Relations between logic and mathematics in the work of Benjamin and Charles S. Peirce.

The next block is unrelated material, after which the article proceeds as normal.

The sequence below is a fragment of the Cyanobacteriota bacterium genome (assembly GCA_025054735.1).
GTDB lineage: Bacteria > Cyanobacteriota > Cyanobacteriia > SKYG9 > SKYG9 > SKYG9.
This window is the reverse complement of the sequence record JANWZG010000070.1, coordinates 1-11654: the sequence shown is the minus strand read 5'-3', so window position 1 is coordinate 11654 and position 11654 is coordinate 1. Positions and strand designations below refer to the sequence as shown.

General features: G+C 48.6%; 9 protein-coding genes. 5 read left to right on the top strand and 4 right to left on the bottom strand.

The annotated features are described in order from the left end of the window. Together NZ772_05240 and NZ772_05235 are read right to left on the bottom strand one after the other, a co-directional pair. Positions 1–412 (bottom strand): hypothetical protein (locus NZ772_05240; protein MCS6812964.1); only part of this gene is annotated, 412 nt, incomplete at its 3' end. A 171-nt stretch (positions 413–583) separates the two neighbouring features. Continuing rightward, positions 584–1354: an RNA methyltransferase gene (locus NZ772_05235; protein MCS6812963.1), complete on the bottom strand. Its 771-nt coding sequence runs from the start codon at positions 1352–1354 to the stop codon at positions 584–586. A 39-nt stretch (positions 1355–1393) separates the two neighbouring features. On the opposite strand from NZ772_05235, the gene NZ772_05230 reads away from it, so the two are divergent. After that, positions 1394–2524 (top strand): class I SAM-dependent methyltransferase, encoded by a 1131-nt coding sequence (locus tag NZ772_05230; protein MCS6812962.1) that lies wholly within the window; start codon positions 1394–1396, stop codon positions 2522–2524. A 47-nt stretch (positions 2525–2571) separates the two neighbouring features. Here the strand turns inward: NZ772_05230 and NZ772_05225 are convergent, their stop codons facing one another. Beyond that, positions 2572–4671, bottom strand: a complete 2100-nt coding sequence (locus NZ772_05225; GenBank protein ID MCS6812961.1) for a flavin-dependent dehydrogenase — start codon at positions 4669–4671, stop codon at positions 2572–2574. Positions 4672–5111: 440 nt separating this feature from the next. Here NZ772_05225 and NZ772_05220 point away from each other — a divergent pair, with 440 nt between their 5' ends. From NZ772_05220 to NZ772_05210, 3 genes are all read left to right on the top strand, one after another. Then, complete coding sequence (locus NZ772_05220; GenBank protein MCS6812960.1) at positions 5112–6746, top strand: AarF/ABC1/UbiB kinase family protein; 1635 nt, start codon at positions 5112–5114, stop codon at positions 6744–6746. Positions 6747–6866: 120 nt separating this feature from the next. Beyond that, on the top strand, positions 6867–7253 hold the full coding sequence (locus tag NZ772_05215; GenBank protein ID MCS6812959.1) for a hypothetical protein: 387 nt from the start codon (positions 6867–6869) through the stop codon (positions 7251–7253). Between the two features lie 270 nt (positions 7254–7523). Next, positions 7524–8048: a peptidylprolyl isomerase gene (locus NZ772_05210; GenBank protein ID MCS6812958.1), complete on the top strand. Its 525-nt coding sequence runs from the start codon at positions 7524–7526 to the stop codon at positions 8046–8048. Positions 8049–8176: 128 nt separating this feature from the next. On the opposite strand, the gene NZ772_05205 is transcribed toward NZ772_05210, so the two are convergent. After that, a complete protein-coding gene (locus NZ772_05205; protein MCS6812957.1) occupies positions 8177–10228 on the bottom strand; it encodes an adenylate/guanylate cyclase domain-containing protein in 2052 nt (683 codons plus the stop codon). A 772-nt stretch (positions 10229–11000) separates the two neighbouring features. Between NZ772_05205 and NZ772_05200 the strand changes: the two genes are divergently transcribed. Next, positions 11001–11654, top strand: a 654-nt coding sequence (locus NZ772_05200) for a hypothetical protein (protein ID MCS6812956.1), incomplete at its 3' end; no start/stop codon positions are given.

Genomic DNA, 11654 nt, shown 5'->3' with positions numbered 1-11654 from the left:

Charles Peirce (1839-1914) was one of the most important logicians of the nineteenth century. This thesis traces the development of his algebraic logic from his early papers, with especial attention paid to the mathematical aspects. There are three main sources to consider.\ud 1) Benjamin Peirce (1809-1880), Charles's father and also a leading American mathematician of his day, was an inspiration. His memoir Linear Associative Algebra (1870) is summarised and for the first time the algebraic structures behind its 169 algebras are analysed in depth.\ud 2) Peirce's early papers on algebraic logic from the late 1860s were largely an attempt to expand and adapt George Boole's calculus, using a part/whole theory of classes and algebraic analogies concerning symbols, operations and equations to produce a method of deducing consequences from premises.\ud 3) One of Peirce's main achievements was his work on the theory of relations, following in the pioneering footsteps of Augustus De Morgan. By linking the theory of relations to his post-Boolean algebraic logic, he solved many of the limitations that beset Boole's calculus. Peirce's seminal paper `Description of a Notation for the Logic of Relatives' (1870) is analysed in detail, with a new interpretation suggested for his mysterious process of logical differentiation.\ud Charles Peirce's later work up to the mid 1880s is then surveyed, both for its extended algebraic character and for its novel theory of quantification. The contributions of two of his students at the Johns Hopkins University, Oscar Mitchell and Christine Ladd-Franklin are traced, specifically with an analysis of their problem solving methods. The work of Peirce's successor Ernst Schröder is also reviewed, contrasting the differences and similarities between their logics.\ud During the 1890s and later, Charles Peirce turned to a diagrammatic representation and extension of his algebraic logic. The basic concepts of this topological twist are introduced. Although Peirce's work in logic has been studied by previous scholars, this thesis stresses to a new extent the mathematical aspects of his logic - in particular the algebraic background and methods, not only of Peirce but also of several of his contemporaries.
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